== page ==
Web 2.0

People that I work with assume that I like web 2.0 technologies and it’s true that I do enjoy playing with the variety of tools out there. But I think that the thing that resonates with me (and I think this is true for all web 2.0 aficionados) is that these tools, or at least some of them, become an extension of the self.

My discovery of web 2.0 was accidental. I didn’t even know that I was ‘doing web 2.0’ for many years. I just found something that I found extremely valuable for me and made use of it. I think that is the way for most people. One of my hobbies is boardgaming. Give me the opportunity to discuss boardgames and RPGs and I will be able to talk at you until your eyes glaze over. For most people, 15 to 20 seconds is the threshold. But a site such as Boardgame Geek (www.boardgamegeek.com) or Consimworld (www.consimworld.com) gives people the chance not just to read, but to discuss, dissect and review with and for people whose eyes will not glaze. They may argue, disagree and engage in eleclectronic versions of anti-social or histrionic behaviour but, for the most part, they are engaged.

These are websites where people can not only read content, they can create it. The can see people discuss what they have written. They might have their 15 minutes of fame. This I think is the essence of web 2.0: the creation of engaged and involved communities that transcend the limitations of spatial proximity.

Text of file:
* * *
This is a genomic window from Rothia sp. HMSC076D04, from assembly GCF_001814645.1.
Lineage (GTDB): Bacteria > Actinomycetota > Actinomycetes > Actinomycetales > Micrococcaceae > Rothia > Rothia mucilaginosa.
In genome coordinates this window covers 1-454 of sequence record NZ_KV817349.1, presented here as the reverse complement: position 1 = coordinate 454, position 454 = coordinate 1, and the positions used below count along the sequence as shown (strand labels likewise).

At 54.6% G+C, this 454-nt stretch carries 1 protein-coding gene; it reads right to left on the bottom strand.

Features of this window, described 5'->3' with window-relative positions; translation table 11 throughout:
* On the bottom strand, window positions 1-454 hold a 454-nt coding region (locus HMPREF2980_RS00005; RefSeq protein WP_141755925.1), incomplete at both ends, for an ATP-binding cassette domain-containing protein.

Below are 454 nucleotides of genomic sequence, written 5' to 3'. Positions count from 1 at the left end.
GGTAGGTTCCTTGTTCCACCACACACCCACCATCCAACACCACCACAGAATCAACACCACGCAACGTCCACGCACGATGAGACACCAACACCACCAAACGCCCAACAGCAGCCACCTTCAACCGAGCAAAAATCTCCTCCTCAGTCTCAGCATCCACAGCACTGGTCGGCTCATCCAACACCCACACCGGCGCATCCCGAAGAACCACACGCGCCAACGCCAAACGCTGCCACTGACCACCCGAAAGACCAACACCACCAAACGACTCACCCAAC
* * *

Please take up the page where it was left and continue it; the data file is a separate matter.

So in a sense, you can’t get people interested in web 2.0. You get people who are interested in something and show them tools that are extensions of that interest. Like to keep up with the latest news? What can an RSS reader do for you? Love taking holiday photos? Look how easy it is to share them with Flickr. Want to catch up with old school friends? You may find the people you want though Facebook.

Lots of people have looked at the implications that all of this could have for learning and information access, and I don’t propose to re-state arguments that others have made earlier (and better) than I. Instead, look at stuff that people like Mike Wesch put together (for example this presentation A Portal to Media Literacy):

Again, I also don’t want to go over ground that people have already covered about how this all impacts on library service delivery. Instead, read blogs such as Michael Stephens’ Tame the Web (for example, this recent post: http://tametheweb.com/2009/05/17/ten-ways-to-encourage-the-tribe/).

Find something interesting and experiment with it – you might something delightful and educational.

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